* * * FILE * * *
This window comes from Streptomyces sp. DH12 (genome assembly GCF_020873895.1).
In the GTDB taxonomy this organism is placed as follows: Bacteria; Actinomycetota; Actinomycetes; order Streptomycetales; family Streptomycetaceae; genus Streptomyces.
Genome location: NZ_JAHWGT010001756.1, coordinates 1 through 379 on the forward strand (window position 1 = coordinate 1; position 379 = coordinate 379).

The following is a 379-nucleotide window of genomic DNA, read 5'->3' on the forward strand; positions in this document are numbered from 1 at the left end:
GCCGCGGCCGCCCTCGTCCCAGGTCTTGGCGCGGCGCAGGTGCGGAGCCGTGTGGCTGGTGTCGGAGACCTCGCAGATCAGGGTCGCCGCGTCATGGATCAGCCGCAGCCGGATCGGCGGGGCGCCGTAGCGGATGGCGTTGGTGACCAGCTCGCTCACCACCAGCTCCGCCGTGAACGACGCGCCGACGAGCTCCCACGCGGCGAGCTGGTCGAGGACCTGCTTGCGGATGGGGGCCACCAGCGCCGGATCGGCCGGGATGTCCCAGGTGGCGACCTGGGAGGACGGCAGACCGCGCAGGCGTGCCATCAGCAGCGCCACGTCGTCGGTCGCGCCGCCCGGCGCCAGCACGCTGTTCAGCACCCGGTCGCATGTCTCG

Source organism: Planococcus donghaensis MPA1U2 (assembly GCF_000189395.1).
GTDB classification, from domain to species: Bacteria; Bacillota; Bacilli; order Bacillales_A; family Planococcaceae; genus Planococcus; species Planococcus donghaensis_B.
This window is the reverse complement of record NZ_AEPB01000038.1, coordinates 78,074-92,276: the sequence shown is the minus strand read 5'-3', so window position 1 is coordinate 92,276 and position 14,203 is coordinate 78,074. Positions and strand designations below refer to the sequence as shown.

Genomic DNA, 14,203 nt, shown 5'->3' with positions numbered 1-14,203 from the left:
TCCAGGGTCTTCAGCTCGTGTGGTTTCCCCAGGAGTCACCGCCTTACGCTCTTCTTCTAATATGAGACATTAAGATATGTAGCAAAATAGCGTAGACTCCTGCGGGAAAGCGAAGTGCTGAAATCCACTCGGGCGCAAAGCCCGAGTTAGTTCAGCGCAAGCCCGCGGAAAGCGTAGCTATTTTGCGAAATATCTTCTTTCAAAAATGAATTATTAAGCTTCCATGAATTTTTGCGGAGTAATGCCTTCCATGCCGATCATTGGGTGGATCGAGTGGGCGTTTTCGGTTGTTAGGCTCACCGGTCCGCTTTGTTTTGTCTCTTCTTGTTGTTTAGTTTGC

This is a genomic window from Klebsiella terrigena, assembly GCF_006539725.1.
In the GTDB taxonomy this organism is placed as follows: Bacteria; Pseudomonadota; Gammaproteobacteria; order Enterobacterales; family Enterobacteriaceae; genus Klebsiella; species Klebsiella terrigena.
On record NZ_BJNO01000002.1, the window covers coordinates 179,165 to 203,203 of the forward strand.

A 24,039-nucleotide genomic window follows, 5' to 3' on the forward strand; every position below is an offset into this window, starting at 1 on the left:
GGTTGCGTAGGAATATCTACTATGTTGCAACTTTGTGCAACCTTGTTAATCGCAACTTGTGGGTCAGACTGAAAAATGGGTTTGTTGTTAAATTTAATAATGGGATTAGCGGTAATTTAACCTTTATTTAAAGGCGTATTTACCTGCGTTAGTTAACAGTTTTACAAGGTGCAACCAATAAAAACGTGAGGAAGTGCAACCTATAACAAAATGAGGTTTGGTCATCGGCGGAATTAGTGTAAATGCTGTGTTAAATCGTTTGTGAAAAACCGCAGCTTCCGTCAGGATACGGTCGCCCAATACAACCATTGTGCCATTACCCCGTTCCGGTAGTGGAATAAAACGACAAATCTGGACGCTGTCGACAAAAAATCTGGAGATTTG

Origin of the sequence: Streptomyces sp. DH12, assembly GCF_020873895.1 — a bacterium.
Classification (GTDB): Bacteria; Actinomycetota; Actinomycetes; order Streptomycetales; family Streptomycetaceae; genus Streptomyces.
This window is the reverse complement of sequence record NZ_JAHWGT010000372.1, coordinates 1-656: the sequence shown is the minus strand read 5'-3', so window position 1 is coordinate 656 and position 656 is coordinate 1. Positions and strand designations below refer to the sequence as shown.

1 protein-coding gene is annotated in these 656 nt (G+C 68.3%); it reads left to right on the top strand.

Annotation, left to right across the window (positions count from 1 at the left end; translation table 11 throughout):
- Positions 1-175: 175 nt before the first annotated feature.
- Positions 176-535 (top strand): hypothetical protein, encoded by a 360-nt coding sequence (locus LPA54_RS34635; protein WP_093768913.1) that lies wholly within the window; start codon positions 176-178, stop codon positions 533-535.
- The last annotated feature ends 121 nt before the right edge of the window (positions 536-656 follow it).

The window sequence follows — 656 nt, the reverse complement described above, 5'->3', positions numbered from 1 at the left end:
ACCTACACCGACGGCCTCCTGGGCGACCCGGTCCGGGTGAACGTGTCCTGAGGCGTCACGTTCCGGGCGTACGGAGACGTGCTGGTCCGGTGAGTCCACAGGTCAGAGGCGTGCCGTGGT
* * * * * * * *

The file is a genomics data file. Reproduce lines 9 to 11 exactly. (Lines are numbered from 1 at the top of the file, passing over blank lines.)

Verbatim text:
Genomic DNA, 14,203 nt, shown 5'->3' with positions numbered 1-14,203 from the left:
TCCAGGGTCTTCAGCTCGTGTGGTTTCCCCAGGAGTCACCGCCTTACGCTCTTCTTCTAATATGAGACATTAAGATATGTAGCAAAATAGCGTAGACTCCTGCGGGAAAGCGAAGTGCTGAAATCCACTCGGGCGCAAAGCCCGAGTTAGTTCAGCGCAAGCCCGCGGAAAGCGTAGCTATTTTGCGAAATATCTTCTTTCAAAAATGAATTATTAAGCTTCCATGAATTTTTGCGGAGTAATGCCTTCCATGCCGATCATTGGGTGGATCGAGTGGGCGTTTTCGGTTGTTAGGCTCACCGGTCCGCTTTGTTTTGTCTCTTCTTGTTGTTTAGTTTGC

This is a genomic window from Klebsiella terrigena, assembly GCF_006539725.1.